Wednesday, January 31, 2007

Ghost Harmonics

Well, I have to start with something, right? I have so much I want to post, that deciding where to begin is hard. So I went to some recent posts of mine on Gearslutz and pretty much randomly grabbed one.

It's choice was not quite random, truth-be-told. I have been listening to a couple CDs I engineered and produced back in '90 and '91 by a band called Anastasia Screamed. This was a very unusual, adventurous band. You could almost call them Avant Garde, and definitely ahead of their time (Pre Nirvana "Never Mind"). The sound-scape we created was that of noisy but flowery guitars, sometimes harmonically beautiful, sometimes clashing and dis-cordant.

We layered electrics (primarily Fenders) and acoustics over multiple tracks. Like, the two guitar-players would both play on the basic track along with the drums and bass, and then I'd have the two of them both do an overdub pass at the same time, often playing different parts and guitars than they had played on the basic. So in two passes we had created four electric tracks. Then we'd do leads and acoustic guitars, feedback tracks, the occasional slide guitar part, and even a dulcimer or mandolin track on a song or two.

The guitar mics we used were SM57, Senn 421, Beyer M500 ribbon (my secret weapon back then, before the whole ribbon revival), and even some very nice vintage condensers, like Neumann U67, M49 and AKG C12. Pres were usually API 512B, along with the desk pres from a Trident 80B and a Neve V. Compression, when used, was usually my standard choice, the Teletronix Urei LA-3A. Nice gear huh? Recording guitar is my love and my specialty anyway, so I was in hog-heaven. And these guys were good players, albiet unorthodox. Funny thing was, they could play everything from country to blues to jazz to Led Zepplin if they felt like it. But their original songs sounded like all of those influneces spun together in some psychedelic Osterizer. The result was challenging alternative rock music, which some might even consider an acquired taste.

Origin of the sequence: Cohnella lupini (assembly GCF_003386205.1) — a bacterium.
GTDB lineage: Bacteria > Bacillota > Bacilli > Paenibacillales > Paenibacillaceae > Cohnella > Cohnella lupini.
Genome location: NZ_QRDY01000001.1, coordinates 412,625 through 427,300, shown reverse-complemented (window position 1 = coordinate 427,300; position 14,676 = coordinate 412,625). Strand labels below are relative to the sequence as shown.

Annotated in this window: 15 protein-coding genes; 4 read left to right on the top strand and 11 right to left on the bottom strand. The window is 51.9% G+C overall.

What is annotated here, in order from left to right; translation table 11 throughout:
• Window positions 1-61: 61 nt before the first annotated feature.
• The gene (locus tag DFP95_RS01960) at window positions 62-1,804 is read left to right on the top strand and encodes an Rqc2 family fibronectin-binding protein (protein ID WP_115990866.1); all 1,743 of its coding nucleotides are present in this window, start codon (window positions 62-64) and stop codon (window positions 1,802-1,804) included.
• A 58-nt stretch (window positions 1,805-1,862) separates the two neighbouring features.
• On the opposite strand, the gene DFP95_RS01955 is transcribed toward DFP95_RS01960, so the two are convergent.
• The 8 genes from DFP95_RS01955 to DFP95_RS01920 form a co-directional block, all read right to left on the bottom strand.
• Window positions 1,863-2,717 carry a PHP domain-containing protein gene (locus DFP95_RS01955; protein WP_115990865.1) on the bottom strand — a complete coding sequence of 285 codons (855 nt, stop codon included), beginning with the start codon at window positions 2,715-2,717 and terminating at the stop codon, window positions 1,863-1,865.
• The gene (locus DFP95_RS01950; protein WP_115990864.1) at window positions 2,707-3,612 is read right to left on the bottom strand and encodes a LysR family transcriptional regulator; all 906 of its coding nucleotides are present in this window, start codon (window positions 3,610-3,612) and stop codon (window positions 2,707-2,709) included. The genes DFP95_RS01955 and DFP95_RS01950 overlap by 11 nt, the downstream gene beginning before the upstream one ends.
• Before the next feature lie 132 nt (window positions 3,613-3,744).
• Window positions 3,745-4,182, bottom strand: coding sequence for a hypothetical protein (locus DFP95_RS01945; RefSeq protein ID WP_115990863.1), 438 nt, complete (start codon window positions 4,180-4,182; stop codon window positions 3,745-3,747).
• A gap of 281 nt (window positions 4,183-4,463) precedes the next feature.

So I'm driving around in my car the last couple days, listening to these CDs for the first time in 1o years, and really enjoying what I was hearing, especially the guitars. And knowing full-well there were many guitar tracks, I was hearing sounds-- voices, bells, organs, etc --that I know were NOT part of the recording. And this time I was sober as a judge, unlike when we were creating the recordings. Let's just say there was a lot of "magic" happening in the studio then.

Which brings me to the Gearslutz post:
Replying to a guy who was hearing a "phone ring" in a mix he was working on.

Phones, choir voices, horns, acoustic guitars, harps, angels...If you DON'T hear those things in your mixes you are unusual. I noticed it much more in the all-analog days, but when all those instruments combine they create overtones and bell-like sounds that become a sounds in-and-of themselves. We called 'em "Ghost Harmonics". I remember one time we were mixing this tune and suddenly this keyboard string kinda synth part just appeared out of nowhere. There were no keys on the tracks. All guitars and vocals. When we played the finished mix for the artist, they actually thought we had added a keyboard part. Nope. Overtones.

It's All About The Tone, Baby!